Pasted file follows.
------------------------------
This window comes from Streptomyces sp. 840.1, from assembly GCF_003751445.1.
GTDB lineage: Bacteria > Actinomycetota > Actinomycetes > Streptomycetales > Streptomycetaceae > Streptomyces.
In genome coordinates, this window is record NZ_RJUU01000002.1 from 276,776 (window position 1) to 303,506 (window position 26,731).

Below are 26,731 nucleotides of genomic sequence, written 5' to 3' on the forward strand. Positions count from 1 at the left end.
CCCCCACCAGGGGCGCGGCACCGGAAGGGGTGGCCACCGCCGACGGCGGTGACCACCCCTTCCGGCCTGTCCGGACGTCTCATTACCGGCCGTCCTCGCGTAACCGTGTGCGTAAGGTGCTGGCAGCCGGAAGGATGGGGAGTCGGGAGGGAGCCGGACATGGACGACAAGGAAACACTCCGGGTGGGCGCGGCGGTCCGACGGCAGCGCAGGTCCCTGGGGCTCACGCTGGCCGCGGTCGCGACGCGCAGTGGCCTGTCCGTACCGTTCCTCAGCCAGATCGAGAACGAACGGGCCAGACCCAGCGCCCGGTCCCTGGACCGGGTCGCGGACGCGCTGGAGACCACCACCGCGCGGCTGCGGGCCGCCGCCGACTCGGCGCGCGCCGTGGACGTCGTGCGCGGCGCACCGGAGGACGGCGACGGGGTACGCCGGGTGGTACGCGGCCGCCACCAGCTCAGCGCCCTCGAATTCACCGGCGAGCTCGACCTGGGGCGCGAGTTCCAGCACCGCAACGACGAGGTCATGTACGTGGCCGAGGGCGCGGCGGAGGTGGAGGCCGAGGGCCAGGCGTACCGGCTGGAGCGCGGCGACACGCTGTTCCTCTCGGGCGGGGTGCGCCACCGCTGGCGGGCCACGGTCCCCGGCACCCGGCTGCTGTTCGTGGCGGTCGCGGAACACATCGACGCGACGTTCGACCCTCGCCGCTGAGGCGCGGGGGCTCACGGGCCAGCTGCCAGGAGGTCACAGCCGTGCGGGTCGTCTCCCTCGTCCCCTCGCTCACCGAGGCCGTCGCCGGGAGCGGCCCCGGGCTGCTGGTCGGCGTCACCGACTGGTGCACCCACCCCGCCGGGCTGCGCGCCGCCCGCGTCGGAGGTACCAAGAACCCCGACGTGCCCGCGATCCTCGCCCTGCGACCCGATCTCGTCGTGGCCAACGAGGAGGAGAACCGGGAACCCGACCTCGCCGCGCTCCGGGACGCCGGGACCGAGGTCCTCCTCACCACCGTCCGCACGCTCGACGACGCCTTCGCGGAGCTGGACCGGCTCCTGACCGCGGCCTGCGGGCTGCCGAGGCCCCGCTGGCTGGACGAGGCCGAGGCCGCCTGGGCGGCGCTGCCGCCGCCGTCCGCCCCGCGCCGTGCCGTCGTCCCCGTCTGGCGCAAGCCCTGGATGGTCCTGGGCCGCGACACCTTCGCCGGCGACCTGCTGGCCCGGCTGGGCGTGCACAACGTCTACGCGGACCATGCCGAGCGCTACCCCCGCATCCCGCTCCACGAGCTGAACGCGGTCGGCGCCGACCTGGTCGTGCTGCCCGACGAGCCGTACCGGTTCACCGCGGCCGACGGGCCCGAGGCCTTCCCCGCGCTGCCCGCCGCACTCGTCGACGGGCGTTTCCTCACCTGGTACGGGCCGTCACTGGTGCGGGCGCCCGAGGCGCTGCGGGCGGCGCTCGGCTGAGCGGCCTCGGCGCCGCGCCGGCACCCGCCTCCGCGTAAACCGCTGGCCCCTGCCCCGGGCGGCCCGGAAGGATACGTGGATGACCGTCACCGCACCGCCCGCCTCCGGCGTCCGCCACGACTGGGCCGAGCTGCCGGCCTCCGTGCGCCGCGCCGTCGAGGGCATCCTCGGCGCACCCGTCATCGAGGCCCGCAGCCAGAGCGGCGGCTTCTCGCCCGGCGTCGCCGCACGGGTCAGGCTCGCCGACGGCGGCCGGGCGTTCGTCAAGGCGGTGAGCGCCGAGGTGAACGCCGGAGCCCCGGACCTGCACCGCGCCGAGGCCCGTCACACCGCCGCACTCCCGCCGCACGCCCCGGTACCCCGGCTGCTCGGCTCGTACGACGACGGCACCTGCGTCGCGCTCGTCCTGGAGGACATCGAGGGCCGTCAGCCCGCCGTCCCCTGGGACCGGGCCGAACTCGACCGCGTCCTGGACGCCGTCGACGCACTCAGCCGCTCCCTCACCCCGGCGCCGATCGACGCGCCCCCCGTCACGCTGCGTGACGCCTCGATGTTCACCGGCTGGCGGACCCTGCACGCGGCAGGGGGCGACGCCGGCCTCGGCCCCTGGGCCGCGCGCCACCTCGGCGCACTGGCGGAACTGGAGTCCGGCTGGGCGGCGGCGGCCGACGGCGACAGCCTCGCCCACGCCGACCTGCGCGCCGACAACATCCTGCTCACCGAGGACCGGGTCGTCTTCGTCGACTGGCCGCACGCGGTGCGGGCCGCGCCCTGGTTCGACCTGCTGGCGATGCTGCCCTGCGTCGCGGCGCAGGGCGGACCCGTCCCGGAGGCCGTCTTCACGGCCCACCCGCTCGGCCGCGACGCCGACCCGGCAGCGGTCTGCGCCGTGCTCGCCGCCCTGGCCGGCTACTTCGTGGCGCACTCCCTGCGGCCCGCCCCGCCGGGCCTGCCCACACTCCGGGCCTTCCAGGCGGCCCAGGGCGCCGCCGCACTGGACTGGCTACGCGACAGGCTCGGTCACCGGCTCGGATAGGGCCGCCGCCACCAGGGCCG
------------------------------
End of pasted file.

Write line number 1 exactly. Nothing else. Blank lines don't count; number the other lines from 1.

This window comes from Streptomyces sp. 840.1, from assembly GCF_003751445.1.